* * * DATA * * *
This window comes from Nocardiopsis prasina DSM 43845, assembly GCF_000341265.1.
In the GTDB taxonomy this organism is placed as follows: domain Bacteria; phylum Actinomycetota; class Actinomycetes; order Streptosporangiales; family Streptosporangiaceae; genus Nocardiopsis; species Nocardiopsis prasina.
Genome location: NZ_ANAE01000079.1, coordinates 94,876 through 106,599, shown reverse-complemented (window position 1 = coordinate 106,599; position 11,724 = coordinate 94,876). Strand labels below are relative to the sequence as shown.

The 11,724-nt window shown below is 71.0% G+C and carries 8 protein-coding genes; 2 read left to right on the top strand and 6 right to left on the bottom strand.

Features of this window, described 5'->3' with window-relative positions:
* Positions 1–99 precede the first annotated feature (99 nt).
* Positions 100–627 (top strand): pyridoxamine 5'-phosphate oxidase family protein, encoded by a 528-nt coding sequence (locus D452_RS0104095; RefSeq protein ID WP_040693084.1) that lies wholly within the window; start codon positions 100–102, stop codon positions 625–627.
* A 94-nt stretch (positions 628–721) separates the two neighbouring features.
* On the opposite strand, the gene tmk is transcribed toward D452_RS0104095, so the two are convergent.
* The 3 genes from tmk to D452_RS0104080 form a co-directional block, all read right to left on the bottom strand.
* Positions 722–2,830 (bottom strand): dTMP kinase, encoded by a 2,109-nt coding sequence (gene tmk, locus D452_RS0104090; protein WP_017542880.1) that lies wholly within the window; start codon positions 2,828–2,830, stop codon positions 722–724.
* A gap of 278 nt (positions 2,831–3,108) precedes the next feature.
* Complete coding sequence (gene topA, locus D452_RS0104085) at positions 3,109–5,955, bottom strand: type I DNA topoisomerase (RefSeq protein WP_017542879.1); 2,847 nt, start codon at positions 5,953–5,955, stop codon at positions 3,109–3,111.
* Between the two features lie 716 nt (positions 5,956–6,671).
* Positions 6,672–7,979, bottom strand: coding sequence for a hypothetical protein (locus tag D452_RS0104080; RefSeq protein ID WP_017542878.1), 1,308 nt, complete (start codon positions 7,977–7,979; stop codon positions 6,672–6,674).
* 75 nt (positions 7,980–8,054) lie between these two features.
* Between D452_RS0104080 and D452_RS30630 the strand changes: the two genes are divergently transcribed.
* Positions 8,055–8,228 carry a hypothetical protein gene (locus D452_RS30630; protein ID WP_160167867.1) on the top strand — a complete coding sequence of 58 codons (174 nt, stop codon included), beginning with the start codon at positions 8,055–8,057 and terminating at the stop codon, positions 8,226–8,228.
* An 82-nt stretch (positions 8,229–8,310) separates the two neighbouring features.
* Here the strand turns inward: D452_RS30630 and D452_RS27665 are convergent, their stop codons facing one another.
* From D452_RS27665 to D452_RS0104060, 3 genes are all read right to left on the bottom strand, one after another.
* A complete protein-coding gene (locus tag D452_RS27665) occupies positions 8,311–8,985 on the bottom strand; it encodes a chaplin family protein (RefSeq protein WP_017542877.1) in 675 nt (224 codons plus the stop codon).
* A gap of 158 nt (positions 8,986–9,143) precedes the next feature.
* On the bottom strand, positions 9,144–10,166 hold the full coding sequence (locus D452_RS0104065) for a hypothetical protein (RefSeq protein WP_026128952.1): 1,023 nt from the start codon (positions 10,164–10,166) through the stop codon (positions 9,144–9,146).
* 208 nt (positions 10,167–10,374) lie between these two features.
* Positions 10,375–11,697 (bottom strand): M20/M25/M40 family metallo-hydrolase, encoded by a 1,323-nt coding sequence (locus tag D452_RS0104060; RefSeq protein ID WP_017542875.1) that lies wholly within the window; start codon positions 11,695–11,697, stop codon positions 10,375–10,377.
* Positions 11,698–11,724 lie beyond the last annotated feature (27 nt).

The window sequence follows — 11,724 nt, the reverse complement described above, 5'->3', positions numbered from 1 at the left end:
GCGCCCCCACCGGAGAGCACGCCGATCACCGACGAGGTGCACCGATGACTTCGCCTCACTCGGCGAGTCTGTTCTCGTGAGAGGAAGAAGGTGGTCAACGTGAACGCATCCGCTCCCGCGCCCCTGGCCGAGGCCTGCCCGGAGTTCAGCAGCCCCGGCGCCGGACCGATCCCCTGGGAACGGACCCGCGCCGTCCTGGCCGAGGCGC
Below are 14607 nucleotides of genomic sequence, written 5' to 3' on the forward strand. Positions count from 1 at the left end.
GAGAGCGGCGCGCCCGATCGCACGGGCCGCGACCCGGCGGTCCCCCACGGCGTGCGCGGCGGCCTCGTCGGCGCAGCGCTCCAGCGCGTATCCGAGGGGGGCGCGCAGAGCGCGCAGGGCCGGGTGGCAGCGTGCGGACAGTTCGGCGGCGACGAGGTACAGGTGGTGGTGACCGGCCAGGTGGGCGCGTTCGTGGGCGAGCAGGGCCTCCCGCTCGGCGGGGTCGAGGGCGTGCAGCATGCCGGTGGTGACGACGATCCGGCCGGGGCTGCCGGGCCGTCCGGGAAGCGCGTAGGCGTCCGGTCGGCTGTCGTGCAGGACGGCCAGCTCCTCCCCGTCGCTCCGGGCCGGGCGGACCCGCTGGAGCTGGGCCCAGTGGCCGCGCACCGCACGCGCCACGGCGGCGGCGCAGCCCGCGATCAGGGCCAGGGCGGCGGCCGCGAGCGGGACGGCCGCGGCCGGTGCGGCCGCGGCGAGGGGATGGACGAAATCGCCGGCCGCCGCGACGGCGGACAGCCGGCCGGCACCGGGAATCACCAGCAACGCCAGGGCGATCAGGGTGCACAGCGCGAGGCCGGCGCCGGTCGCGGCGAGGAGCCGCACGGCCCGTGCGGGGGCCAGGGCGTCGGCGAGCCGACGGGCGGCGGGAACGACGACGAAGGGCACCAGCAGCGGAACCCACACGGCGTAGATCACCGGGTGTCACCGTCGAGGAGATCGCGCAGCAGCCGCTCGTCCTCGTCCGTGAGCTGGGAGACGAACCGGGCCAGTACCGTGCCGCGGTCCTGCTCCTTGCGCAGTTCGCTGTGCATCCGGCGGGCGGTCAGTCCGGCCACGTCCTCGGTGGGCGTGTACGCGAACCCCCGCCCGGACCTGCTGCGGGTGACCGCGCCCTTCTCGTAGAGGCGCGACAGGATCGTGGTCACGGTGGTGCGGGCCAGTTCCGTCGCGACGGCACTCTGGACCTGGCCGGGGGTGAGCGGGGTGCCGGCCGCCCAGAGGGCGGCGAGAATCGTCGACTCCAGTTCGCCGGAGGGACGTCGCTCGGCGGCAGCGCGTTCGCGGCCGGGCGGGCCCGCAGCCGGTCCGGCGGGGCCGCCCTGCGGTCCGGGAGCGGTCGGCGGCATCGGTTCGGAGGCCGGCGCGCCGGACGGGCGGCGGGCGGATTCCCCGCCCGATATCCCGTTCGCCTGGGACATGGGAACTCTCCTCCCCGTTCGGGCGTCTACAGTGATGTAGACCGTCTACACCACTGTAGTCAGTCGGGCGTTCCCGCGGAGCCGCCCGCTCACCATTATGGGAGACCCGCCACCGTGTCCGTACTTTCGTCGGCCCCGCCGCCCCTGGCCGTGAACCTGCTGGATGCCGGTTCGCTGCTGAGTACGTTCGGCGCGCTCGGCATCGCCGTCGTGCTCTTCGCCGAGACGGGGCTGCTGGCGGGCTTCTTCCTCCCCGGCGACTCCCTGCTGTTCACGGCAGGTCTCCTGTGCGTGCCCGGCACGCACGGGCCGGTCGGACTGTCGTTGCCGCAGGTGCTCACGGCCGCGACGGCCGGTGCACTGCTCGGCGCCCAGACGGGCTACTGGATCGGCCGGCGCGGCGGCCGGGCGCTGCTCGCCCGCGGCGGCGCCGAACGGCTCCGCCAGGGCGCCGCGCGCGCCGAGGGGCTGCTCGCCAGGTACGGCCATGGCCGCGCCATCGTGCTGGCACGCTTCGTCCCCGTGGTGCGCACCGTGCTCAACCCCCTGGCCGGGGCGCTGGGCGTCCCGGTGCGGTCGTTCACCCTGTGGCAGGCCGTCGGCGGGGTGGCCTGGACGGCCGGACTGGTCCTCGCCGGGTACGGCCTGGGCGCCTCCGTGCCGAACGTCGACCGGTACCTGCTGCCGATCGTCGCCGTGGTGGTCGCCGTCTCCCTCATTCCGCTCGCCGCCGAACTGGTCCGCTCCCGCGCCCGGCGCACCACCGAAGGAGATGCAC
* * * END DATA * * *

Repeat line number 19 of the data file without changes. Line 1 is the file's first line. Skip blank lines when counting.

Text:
* An 82-nt stretch (positions 8,229–8,310) separates the two neighbouring features.